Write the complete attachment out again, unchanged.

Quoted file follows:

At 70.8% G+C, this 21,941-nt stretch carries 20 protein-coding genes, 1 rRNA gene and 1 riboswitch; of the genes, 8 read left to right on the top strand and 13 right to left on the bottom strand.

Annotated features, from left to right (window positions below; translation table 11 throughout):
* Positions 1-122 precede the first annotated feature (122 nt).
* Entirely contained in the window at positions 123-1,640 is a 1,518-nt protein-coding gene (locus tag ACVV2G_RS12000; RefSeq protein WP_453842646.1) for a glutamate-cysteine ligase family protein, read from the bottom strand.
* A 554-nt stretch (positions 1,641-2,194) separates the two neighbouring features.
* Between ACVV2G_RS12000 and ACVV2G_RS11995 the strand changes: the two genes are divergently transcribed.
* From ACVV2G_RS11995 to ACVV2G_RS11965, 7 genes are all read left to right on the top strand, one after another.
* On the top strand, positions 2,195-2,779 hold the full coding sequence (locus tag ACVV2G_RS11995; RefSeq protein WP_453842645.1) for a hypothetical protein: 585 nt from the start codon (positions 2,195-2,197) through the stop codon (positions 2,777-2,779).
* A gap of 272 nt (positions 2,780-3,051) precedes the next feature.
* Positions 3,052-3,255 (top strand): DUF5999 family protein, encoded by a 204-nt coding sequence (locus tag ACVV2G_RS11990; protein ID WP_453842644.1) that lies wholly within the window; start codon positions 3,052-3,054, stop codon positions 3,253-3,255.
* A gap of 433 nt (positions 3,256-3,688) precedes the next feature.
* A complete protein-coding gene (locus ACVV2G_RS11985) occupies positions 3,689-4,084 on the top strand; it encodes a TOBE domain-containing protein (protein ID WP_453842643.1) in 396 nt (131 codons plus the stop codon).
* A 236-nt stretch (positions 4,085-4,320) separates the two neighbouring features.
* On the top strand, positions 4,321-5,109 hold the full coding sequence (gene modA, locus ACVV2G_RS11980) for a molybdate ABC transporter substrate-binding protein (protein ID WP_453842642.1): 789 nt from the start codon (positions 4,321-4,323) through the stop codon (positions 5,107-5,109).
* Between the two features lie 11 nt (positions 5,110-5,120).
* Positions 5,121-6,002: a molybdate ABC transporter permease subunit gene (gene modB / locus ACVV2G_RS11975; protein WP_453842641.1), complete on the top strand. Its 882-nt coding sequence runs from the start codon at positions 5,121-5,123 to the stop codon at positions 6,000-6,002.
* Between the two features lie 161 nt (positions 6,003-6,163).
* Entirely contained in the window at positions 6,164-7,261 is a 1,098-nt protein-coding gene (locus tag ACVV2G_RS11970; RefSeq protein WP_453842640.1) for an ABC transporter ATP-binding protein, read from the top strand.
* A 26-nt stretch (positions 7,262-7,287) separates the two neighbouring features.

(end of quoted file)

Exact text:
At 70.8% G+C, this 21,941-nt stretch carries 20 protein-coding genes, 1 rRNA gene and 1 riboswitch; of the genes, 8 read left to right on the top strand and 13 right to left on the bottom strand.

Annotated features, from left to right (window positions below; translation table 11 throughout):
* Positions 1-122 precede the first annotated feature (122 nt).
* Entirely contained in the window at positions 123-1,640 is a 1,518-nt protein-coding gene (locus tag ACVV2G_RS12000; RefSeq protein WP_453842646.1) for a glutamate-cysteine ligase family protein, read from the bottom strand.
* A 554-nt stretch (positions 1,641-2,194) separates the two neighbouring features.
* Between ACVV2G_RS12000 and ACVV2G_RS11995 the strand changes: the two genes are divergently transcribed.
* From ACVV2G_RS11995 to ACVV2G_RS11965, 7 genes are all read left to right on the top strand, one after another.
* On the top strand, positions 2,195-2,779 hold the full coding sequence (locus tag ACVV2G_RS11995; RefSeq protein WP_453842645.1) for a hypothetical protein: 585 nt from the start codon (positions 2,195-2,197) through the stop codon (positions 2,777-2,779).
* A gap of 272 nt (positions 2,780-3,051) precedes the next feature.
* Positions 3,052-3,255 (top strand): DUF5999 family protein, encoded by a 204-nt coding sequence (locus tag ACVV2G_RS11990; protein ID WP_453842644.1) that lies wholly within the window; start codon positions 3,052-3,054, stop codon positions 3,253-3,255.
* A gap of 433 nt (positions 3,256-3,688) precedes the next feature.
* A complete protein-coding gene (locus ACVV2G_RS11985) occupies positions 3,689-4,084 on the top strand; it encodes a TOBE domain-containing protein (protein ID WP_453842643.1) in 396 nt (131 codons plus the stop codon).
* A 236-nt stretch (positions 4,085-4,320) separates the two neighbouring features.
* On the top strand, positions 4,321-5,109 hold the full coding sequence (gene modA, locus ACVV2G_RS11980) for a molybdate ABC transporter substrate-binding protein (protein ID WP_453842642.1): 789 nt from the start codon (positions 4,321-4,323) through the stop codon (positions 5,107-5,109).
* Between the two features lie 11 nt (positions 5,110-5,120).
* Positions 5,121-6,002: a molybdate ABC transporter permease subunit gene (gene modB / locus ACVV2G_RS11975; protein WP_453842641.1), complete on the top strand. Its 882-nt coding sequence runs from the start codon at positions 5,121-5,123 to the stop codon at positions 6,000-6,002.
* Between the two features lie 161 nt (positions 6,003-6,163).
* Entirely contained in the window at positions 6,164-7,261 is a 1,098-nt protein-coding gene (locus tag ACVV2G_RS11970; RefSeq protein WP_453842640.1) for an ABC transporter ATP-binding protein, read from the top strand.
* A 26-nt stretch (positions 7,262-7,287) separates the two neighbouring features.